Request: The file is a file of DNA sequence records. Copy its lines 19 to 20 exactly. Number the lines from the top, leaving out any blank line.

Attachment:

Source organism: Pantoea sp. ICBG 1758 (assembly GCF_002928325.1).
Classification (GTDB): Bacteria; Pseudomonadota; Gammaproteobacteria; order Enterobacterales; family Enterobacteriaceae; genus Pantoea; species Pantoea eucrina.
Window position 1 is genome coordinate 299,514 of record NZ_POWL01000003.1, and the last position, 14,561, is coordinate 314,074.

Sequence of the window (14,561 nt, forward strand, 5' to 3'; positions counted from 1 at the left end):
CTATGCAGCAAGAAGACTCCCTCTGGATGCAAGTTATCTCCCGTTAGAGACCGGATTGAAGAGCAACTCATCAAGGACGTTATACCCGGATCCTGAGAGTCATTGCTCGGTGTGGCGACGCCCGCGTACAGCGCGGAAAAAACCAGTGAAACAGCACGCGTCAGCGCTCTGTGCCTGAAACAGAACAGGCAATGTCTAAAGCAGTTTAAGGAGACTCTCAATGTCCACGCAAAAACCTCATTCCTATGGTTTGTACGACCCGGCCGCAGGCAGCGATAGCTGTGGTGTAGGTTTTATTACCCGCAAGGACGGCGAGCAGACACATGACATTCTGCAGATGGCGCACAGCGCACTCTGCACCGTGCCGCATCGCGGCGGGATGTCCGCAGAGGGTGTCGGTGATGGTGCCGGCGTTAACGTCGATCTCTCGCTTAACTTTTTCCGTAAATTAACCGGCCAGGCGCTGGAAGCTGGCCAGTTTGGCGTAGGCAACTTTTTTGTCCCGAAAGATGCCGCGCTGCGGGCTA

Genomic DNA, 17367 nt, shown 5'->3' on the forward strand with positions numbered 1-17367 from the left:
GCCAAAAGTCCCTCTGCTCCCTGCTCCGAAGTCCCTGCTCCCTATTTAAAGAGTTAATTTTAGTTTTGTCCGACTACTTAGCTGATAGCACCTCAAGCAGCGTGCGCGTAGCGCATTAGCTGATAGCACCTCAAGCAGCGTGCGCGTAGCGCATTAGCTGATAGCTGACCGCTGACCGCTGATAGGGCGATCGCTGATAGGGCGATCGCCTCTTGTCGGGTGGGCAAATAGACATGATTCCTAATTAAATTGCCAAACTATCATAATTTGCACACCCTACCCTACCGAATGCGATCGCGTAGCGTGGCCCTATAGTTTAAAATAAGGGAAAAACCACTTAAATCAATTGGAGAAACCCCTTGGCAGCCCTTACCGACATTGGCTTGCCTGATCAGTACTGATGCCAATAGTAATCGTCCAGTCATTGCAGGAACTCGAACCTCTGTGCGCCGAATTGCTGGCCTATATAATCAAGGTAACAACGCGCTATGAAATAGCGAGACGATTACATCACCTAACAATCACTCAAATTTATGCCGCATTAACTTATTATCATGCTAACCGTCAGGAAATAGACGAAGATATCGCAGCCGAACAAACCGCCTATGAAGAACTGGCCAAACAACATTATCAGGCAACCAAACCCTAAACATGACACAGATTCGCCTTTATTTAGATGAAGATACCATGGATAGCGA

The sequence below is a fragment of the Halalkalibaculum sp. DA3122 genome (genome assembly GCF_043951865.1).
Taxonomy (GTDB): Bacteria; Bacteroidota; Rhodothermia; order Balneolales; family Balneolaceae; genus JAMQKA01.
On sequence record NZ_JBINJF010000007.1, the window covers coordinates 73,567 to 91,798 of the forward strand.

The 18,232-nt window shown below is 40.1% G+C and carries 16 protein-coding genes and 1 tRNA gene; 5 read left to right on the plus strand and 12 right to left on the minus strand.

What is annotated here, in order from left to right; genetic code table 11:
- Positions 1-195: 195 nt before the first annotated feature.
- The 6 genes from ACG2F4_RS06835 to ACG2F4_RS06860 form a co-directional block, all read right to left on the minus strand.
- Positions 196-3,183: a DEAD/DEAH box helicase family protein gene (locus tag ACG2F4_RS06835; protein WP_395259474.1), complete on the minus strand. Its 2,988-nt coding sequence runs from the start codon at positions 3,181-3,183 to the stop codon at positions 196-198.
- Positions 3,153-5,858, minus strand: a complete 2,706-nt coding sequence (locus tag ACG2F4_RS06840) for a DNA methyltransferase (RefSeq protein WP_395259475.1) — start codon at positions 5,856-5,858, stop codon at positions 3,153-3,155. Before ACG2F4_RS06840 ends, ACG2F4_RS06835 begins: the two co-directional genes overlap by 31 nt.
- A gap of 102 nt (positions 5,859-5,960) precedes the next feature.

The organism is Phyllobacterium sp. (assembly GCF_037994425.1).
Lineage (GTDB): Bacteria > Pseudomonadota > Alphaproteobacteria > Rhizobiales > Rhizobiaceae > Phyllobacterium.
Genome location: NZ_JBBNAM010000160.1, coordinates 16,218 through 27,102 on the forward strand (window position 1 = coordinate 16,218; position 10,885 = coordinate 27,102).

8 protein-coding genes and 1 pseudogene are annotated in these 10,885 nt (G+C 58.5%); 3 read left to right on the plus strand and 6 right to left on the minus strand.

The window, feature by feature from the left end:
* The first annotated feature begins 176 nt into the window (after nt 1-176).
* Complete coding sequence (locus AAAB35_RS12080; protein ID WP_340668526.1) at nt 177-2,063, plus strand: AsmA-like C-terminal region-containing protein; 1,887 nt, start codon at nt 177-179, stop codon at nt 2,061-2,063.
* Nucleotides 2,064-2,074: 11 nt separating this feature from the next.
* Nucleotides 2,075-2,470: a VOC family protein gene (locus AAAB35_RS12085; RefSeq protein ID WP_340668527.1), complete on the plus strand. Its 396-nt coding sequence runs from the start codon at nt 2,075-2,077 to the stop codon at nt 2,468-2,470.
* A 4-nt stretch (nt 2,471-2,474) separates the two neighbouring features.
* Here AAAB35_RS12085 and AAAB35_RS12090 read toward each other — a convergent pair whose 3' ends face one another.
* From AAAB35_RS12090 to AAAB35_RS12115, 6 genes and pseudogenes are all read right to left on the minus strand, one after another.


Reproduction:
Lineage (GTDB): Bacteria > Pseudomonadota > Alphaproteobacteria > Rhizobiales > Rhizobiaceae > Phyllobacterium.
Genome location: NZ_JBBNAM010000160.1, coordinates 16,218 through 27,102 on the forward strand (window position 1 = coordinate 16,218; position 10,885 = coordinate 27,102).